The right brake peddle is very close to the water pump and the hinged foot-peg. If it falls, I could see it taking out the water pump. No crash protection for the engine at all other than the aux. running lights. I'll await someone to do a through left-and-right crash or tip-over for that report. This is something BMW seems to ignore compared to other brands. Maybe plan is to sell parts -- or maybe engines?

Nice dash display though and in color. Very easy to navigate through with the wheel and mode button. Radio reception wasn't the best I've heard from the bike's speakers compared to a Harley or Gold Wing, but that hasn't been BMW's strong point either. No GPS in the bike either as it is on order.

They need to put 2,500 miles on it before they can sell their demo too. Might be a while unless they allow for some out of town junkets which it sounds like the employees may do.

Turn signals and lighting seem very nice. You cannot miss the long yellow LEDs blinking in the front fairings or the blue horse-shoes around the outer headlights. Much nicer feeling from the case latches too. Trunk mount lock to the rack is under the little carpet in the trunk.


Mack
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post #8 of 13 (permalink) Old May 10th, 2011, 11:30 am
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I also tested the GTL yesterday at Bob's BMW in Maryland. It is a terrific bike, surprisingly fast and agile, even compared to my '08 K1200GT. The extremely pulled back bar took me some adjustment, coming from a more leaned position, but it's fine. The U-shaped saddle is initially very comfortable, but you can't change position, so I'm not a real fan of that. Your only option is to stand up periodically to relieve pressure points.

One reminder to test riders: make sure you put the bike in Dynamic mode before you assess the acceleration, because if you are sent out on the bike in Rain mode by the salesman to maximize the safety of the dealer's demonstrator, you will be disappointed in the performance. You change the mode by coming to a stop, and pressing the mode switch on the R hand grip until Dynamic shows on the left upper portion of the LCD screen. This setting gives full power and minimal intrusion of the stability and traction control. Don't use it on a wet day test ride, I'd suggest.

In Dynamic mode, the bike is a rocket, with a fantastic engine sound and smoothness, and breathtakingly quick steering for a bike of this mass. It is, however, also very stable at speed. I cornered it moderately aggressively, and could not ground a peg.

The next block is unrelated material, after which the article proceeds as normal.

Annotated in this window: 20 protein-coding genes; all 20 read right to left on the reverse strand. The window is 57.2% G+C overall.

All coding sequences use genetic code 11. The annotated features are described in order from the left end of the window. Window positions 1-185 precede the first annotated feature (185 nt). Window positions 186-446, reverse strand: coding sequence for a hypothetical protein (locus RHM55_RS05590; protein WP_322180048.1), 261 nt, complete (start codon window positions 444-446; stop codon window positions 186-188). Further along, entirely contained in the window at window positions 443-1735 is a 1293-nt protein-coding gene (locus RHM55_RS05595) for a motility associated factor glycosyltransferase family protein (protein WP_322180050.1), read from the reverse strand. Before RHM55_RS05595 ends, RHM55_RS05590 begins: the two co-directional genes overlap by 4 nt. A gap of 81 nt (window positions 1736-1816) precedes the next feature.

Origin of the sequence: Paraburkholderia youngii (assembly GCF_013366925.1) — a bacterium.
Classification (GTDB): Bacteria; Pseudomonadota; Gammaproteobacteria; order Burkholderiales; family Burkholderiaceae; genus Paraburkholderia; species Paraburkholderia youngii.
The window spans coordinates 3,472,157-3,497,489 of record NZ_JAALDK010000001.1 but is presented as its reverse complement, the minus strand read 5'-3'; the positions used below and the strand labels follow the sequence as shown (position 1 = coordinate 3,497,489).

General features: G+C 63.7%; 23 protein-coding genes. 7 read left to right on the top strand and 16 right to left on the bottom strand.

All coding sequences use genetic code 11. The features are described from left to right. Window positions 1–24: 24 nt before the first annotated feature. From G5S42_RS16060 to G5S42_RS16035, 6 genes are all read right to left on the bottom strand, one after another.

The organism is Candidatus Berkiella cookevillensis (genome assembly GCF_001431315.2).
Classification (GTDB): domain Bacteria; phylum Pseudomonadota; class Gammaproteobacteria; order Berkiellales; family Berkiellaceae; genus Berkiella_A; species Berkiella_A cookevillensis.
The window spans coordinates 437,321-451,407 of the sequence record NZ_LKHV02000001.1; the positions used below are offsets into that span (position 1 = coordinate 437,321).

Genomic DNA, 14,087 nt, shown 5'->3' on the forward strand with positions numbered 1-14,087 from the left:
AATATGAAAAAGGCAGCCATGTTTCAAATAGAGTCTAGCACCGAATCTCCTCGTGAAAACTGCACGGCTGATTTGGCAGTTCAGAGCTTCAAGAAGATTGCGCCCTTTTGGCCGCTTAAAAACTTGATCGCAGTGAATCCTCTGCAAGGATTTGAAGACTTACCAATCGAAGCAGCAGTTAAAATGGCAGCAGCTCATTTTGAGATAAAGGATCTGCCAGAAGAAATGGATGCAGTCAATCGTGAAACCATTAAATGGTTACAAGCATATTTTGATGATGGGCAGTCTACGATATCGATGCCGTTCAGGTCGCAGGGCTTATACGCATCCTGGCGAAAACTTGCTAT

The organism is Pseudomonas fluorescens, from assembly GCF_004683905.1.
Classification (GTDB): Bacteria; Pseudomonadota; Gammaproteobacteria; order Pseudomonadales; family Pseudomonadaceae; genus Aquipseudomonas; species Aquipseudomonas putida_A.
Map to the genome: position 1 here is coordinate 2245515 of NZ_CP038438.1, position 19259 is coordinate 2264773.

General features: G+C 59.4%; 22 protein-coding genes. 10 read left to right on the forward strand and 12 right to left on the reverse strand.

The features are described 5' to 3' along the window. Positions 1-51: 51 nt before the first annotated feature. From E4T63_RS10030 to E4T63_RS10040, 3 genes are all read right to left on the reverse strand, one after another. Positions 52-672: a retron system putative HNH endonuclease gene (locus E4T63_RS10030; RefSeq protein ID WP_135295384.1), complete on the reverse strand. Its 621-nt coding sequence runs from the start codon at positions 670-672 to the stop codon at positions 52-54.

The seat height on the GTL is quite low, and this takes some getting used to for those who are used to taller bikes.
I put a deposit on a GT for the fall, and will trade my K1200GT for it. Looking forward to it.

wintermute
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post #9 of 13 (permalink) Old May 10th, 2011, 10:44 pm
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Was at the dealer again looking at "the thing." We never could figure out where the rear accessory socket is at on it. Even the dealer didn't know. It is a K1600GTL with the trunk so it should have one someplace back there. Anyone know where it's hidden?

Price OTD would be over $30K with tax and license with the BMW GPS option they are adding to it in California. Add on would be the engine guard for another $350. The black Fog Lights on it say LED on the invoice. Must be bright suckers. Wonder why they didn't integrate them into the fairing a bit better as on the Gold Wing?

There was some question as to how bright the color display would be in the sunlight too. The air swivels seemed sort of loose for me (upper chrome pieces on the top fairing.). We did spot the Sirus Satellite Radio unit under the seat in our "Dismantle this sucker" look-see.

Someone was joking their house depreciated to what the bike costs in this wunnerful recession. We told him "BMW sells a trunk-mounted pop-out tent for $3,000." Didn't think he appreciated it.


Mack
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post #10 of 13 (permalink) Old May 15th, 2011, 12:36 am
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That's not a proper test ride. This is a proper test ride.

Ken